The other japan
Japanese Studies Ghent University
Japan in a peep box: a perfect miniature world in which the past is preserved and ever unchanging. A world that presents itself to the beholder as a harmonious natural landscape of Fuji-san, gardens, temples and geisha. However, a new image appears in the peep box: one of modernity; composed of topoi as high technology, mega-cities, destruction of nature, emotional indifference, social isolation, etc. While the distortion of the well-preserved harmonious image of a traditional Japan is experienced as fracture and rupture, it also confirms and feeds a meta-stereotype: Japan is different and – in its difference – is incomprehensible for ‘the others‘. Or is it?
Are we talking about ‘The Other Japan’ from a Japanese point of view, or a Western point of view? What is being portrayed abroad? And what is being portrayed in the country itself? That was the thing I was struggling with.
– Ha Ly Do
Maybe there is no such thing as the “other” Japan, maybe it’s just the “unknown” Japan that we have yet to discover…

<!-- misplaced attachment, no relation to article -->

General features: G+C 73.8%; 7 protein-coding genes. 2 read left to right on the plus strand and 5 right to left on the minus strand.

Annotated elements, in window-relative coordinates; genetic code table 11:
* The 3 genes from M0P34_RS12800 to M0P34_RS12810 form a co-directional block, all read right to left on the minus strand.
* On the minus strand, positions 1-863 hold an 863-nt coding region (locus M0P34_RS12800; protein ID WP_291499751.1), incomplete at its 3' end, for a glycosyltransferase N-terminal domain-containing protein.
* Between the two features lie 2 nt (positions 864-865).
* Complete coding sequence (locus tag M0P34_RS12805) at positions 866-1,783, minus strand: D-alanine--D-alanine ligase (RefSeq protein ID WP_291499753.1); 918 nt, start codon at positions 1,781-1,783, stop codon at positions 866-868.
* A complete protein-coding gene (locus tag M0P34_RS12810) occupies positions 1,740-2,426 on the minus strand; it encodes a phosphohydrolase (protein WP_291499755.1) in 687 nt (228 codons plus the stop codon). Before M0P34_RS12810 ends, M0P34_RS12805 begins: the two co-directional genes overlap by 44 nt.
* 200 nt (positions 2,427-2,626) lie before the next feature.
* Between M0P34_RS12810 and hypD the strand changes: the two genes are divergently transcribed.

– Arno Ceriez
To me there is no “other” Japan, there only is Japan. It’s a complex union of many layers and colours.
– Brecht van der Meulen
For me the “other” Japan is the “real” Japan, the actual people, their lives, and the Japan beyond the touristic and stereotypical views we have of the country.
– Delphine De Ronne
Perhaps these images emphasise that it’s not just a question of right wing vs. left wing politics… but that they rather show the spectrum of ideas about what safety, security and community means.
– Sarah Bijlsma
“The other Japan” is something super personal. I was (personally) very much focused on trying to show the things that are maybe exactly very “Japanese”,
just the normal daily life, things that you could see anywhere. But that are not part of the Japan that you see in the big media.
– Wesley Oostvogels
In my pictures, I hope I can awaken a bit of curiosity in the audience, for Japan and its people, and for what their stories could be.
– Delphine de Ronne
The messy part that I try to portray, is perhaps more interesting, because it’s exactly the opposite of what everyone expects Japan to be.
– Malou Van den Heuvel